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Global concerns, national priorities

Hunter Institute Director, Jaelea Skehan, shares her thoughts ahead of the National Suicide Prevention Conference in Brisbane this week.

Last week, I was at the 29th World Congress on Suicide Prevention in Kuching Malaysia, and today the National Suicide Prevention Conference in Brisbane officially opens.

The conference will include researchers, policy makers, clinicians, politicians, commissioners, leaders from Aboriginal and Torres Strait Islander backgrounds, people representing and working within the LGBTI community, workplaces, technology providers, media, and a large contingent of people with lived experience of suicide who are changing the conversation.

What I will be interested in reflecting on this week is whether the conversations occurring at the international level are reflected in the national priorities being discussed at our Australian conference.

Last week’s world congress started with a keynote on the first day from Dr Saxena from the World Health Organization (WHO) who talked about the importance of suicide been seen as, and addressed as, a public health problem. He highlighted not only the interventions that should be considered and rolled out, but also the leadership, vision and evaluation required for national and global change.

So with this in mind, here are some of my musings, and at times “straight talk” about what I hope can be achieved from the national conference and the work our sector needs to do over the coming months.

Leadership and vision

If leadership and vision are key, then we really need a 5th National Mental Health and Suicide Prevention plan of sound quality that everyone can connect behind. It also needs an action plan with clear roles and responsibilities defined and defined targets we are working towards. We also need our funders (national, state, regional and other) working together to ensure we stay on target and sharpen our focus.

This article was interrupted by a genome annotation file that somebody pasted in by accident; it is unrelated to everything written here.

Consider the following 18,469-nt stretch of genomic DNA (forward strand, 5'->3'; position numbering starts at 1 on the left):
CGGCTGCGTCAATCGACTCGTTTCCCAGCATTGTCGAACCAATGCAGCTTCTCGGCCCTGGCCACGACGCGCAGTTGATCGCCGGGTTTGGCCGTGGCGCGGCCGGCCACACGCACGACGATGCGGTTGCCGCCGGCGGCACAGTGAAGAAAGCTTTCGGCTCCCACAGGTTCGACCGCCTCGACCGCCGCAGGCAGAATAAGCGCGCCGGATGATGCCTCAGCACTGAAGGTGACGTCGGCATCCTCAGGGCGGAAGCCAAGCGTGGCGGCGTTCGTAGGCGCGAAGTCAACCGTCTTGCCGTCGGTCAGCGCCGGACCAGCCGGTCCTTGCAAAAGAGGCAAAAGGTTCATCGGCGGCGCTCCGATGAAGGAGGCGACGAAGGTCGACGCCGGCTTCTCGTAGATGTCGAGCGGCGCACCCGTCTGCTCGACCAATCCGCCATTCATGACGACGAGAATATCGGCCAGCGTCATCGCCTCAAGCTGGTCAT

But in waiting for the 5th National Mental Health and Suicide Prevention Plan and with multiple agencies with defined leadership roles in this space, we are at risk of fractured efforts rather than a collective effort in my opinion. What we need to be able to do is rally behind the National Plan as we did in 1997 under the first National Youth Suicide Prevention Strategy and the refined all-ages strategy in the 2000’s. While we must continue to advocate for more and better resources, and we must be open to different or nuanced views, what we don’t need is a sector that is disconnected and setting their own agenda.

Breaking down silos

If we are interested in implementing best practice in suicide prevention and following the recommendations of the WHO, then we need to address current gaps and break down the existing silos that make it hard to bring all relevant players to the table.

In trying to ensure that suicide prevention is seen as a separate and distinct area of work, we have also disconnected suicide prevention planning and action from other health, mental health and public health strategies. For example, the WHO recommends the development of policies to reduce harmful alcohol use as one of three evidence-based general population approaches - along with reducing access to means and encouraging responsible media reporting of suicide (two areas where we have made great progress in Australia).

Even though we have a National Drug and Alcohol Program in Australia, I have never been at a national suicide prevention meeting where that policy or program area has been at the table. We know that reduction of harmful alcohol use is an effective suicide prevention strategy, yet it is rarely, if ever, mentioned in Australia.

Perhaps it is finally time to break down the silos in our policy portfolios and our service systems in this country as it makes little sense when we are thinking about an all-of-government and all-of-community issue like suicide prevention.